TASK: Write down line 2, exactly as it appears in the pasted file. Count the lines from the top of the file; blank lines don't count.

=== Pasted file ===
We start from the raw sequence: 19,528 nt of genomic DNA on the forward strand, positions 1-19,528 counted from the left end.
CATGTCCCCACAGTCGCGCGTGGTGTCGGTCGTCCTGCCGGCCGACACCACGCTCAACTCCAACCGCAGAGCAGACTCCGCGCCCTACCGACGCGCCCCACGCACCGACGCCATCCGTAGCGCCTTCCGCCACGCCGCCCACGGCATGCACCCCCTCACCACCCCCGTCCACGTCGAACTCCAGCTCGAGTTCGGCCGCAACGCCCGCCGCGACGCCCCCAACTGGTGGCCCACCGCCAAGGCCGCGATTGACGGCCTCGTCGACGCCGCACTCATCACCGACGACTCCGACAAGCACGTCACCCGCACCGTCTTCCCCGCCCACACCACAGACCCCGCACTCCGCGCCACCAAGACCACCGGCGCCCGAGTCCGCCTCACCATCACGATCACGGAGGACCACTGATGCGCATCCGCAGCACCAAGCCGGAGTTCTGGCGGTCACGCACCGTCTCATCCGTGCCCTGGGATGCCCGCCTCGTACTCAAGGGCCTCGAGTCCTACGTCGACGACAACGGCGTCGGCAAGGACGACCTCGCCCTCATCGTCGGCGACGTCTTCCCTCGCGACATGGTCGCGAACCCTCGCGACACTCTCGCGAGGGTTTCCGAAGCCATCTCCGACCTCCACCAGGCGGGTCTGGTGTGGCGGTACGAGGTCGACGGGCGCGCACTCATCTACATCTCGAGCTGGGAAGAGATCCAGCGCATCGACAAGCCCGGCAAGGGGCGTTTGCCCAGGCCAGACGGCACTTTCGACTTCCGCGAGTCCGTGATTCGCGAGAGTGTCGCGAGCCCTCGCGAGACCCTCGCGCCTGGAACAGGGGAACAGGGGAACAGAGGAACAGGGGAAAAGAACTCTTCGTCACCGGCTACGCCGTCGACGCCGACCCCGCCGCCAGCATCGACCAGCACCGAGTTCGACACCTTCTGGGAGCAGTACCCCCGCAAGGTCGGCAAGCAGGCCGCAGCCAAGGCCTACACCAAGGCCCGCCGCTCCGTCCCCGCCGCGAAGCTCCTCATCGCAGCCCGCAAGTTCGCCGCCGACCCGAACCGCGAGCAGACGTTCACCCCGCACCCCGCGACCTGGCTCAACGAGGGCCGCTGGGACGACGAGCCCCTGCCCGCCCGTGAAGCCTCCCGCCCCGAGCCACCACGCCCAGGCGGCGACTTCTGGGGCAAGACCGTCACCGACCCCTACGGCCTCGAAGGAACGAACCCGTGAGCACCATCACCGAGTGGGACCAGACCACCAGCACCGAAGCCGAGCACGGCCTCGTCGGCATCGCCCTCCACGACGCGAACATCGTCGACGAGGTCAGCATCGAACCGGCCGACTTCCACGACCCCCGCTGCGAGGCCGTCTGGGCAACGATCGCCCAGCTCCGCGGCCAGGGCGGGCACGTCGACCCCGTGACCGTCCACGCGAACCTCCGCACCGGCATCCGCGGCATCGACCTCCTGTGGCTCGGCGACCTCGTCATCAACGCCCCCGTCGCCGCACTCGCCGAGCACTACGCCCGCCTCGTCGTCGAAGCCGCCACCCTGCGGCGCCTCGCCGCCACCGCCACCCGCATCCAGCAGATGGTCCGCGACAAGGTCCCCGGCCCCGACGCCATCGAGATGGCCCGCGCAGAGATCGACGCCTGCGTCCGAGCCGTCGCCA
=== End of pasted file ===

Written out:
CATGTCCCCACAGTCGCGCGTGGTGTCGGTCGTCCTGCCGGCCGACACCACGCTCAACTCCAACCGCAGAGCAGACTCCGCGCCCTACCGACGCGCCCCACGCACCGACGCCATCCGTAGCGCCTTCCGCCACGCCGCCCACGGCATGCACCCCCTCACCACCCCCGTCCACGTCGAACTCCAGCTCGAGTTCGGCCGCAACGCCCGCCGCGACGCCCCCAACTGGTGGCCCACCGCCAAGGCCGCGATTGACGGCCTCGTCGACGCCGCACTCATCACCGACGACTCCGACAAGCACGTCACCCGCACCGTCTTCCCCGCCCACACCACAGACCCCGCACTCCGCGCCACCAAGACCACCGGCGCCCGAGTCCGCCTCACCATCACGATCACGGAGGACCACTGATGCGCATCCGCAGCACCAAGCCGGAGTTCTGGCGGTCACGCACCGTCTCATCCGTGCCCTGGGATGCCCGCCTCGTACTCAAGGGCCTCGAGTCCTACGTCGACGACAACGGCGTCGGCAAGGACGACCTCGCCCTCATCGTCGGCGACGTCTTCCCTCGCGACATGGTCGCGAACCCTCGCGACACTCTCGCGAGGGTTTCCGAAGCCATCTCCGACCTCCACCAGGCGGGTCTGGTGTGGCGGTACGAGGTCGACGGGCGCGCACTCATCTACATCTCGAGCTGGGAAGAGATCCAGCGCATCGACAAGCCCGGCAAGGGGCGTTTGCCCAGGCCAGACGGCACTTTCGACTTCCGCGAGTCCGTGATTCGCGAGAGTGTCGCGAGCCCTCGCGAGACCCTCGCGCCTGGAACAGGGGAACAGGGGAACAGAGGAACAGGGGAAAAGAACTCTTCGTCACCGGCTACGCCGTCGACGCCGACCCCGCCGCCAGCATCGACCAGCACCGAGTTCGACACCTTCTGGGAGCAGTACCCCCGCAAGGTCGGCAAGCAGGCCGCAGCCAAGGCCTACACCAAGGCCCGCCGCTCCGTCCCCGCCGCGAAGCTCCTCATCGCAGCCCGCAAGTTCGCCGCCGACCCGAACCGCGAGCAGACGTTCACCCCGCACCCCGCGACCTGGCTCAACGAGGGCCGCTGGGACGACGAGCCCCTGCCCGCCCGTGAAGCCTCCCGCCCCGAGCCACCACGCCCAGGCGGCGACTTCTGGGGCAAGACCGTCACCGACCCCTACGGCCTCGAAGGAACGAACCCGTGAGCACCATCACCGAGTGGGACCAGACCACCAGCACCGAAGCCGAGCACGGCCTCGTCGGCATCGCCCTCCACGACGCGAACATCGTCGACGAGGTCAGCATCGAACCGGCCGACTTCCACGACCCCCGCTGCGAGGCCGTCTGGGCAACGATCGCCCAGCTCCGCGGCCAGGGCGGGCACGTCGACCCCGTGACCGTCCACGCGAACCTCCGCACCGGCATCCGCGGCATCGACCTCCTGTGGCTCGGCGACCTCGTCATCAACGCCCCCGTCGCCGCACTCGCCGAGCACTACGCCCGCCTCGTCGTCGAAGCCGCCACCCTGCGGCGCCTCGCCGCCACCGCCACCCGCATCCAGCAGATGGTCCGCGACAAGGTCCCCGGCCCCGACGCCATCGAGATGGCCCGCGCAGAGATCGACGCCTGCGTCCGAGCCGTCGCCA